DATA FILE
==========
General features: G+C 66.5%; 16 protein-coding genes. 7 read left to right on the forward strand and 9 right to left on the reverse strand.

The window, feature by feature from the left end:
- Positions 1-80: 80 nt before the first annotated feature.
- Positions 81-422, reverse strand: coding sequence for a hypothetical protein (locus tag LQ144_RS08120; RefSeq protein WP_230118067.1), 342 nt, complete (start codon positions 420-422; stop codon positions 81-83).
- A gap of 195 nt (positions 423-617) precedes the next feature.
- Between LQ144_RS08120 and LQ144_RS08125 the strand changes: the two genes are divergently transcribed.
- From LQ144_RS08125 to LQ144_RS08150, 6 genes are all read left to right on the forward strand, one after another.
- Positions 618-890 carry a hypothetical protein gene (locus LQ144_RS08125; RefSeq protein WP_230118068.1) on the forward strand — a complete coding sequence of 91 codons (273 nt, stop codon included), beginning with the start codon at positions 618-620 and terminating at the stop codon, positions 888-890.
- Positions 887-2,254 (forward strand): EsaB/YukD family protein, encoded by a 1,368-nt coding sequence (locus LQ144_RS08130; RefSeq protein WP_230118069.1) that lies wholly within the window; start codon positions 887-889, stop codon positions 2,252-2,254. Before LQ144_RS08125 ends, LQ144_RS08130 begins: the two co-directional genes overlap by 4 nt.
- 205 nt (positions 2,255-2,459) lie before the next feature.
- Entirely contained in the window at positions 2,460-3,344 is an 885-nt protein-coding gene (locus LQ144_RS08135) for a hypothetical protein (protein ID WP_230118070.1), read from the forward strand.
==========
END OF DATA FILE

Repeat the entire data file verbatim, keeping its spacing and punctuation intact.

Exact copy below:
General features: G+C 66.5%; 16 protein-coding genes. 7 read left to right on the forward strand and 9 right to left on the reverse strand.

The window, feature by feature from the left end:
- Positions 1-80: 80 nt before the first annotated feature.
- Positions 81-422, reverse strand: coding sequence for a hypothetical protein (locus tag LQ144_RS08120; RefSeq protein WP_230118067.1), 342 nt, complete (start codon positions 420-422; stop codon positions 81-83).
- A gap of 195 nt (positions 423-617) precedes the next feature.
- Between LQ144_RS08120 and LQ144_RS08125 the strand changes: the two genes are divergently transcribed.
- From LQ144_RS08125 to LQ144_RS08150, 6 genes are all read left to right on the forward strand, one after another.
- Positions 618-890 carry a hypothetical protein gene (locus LQ144_RS08125; RefSeq protein WP_230118068.1) on the forward strand — a complete coding sequence of 91 codons (273 nt, stop codon included), beginning with the start codon at positions 618-620 and terminating at the stop codon, positions 888-890.
- Positions 887-2,254 (forward strand): EsaB/YukD family protein, encoded by a 1,368-nt coding sequence (locus LQ144_RS08130; RefSeq protein WP_230118069.1) that lies wholly within the window; start codon positions 887-889, stop codon positions 2,252-2,254. Before LQ144_RS08125 ends, LQ144_RS08130 begins: the two co-directional genes overlap by 4 nt.
- 205 nt (positions 2,255-2,459) lie before the next feature.
- Entirely contained in the window at positions 2,460-3,344 is an 885-nt protein-coding gene (locus LQ144_RS08135) for a hypothetical protein (protein ID WP_230118070.1), read from the forward strand.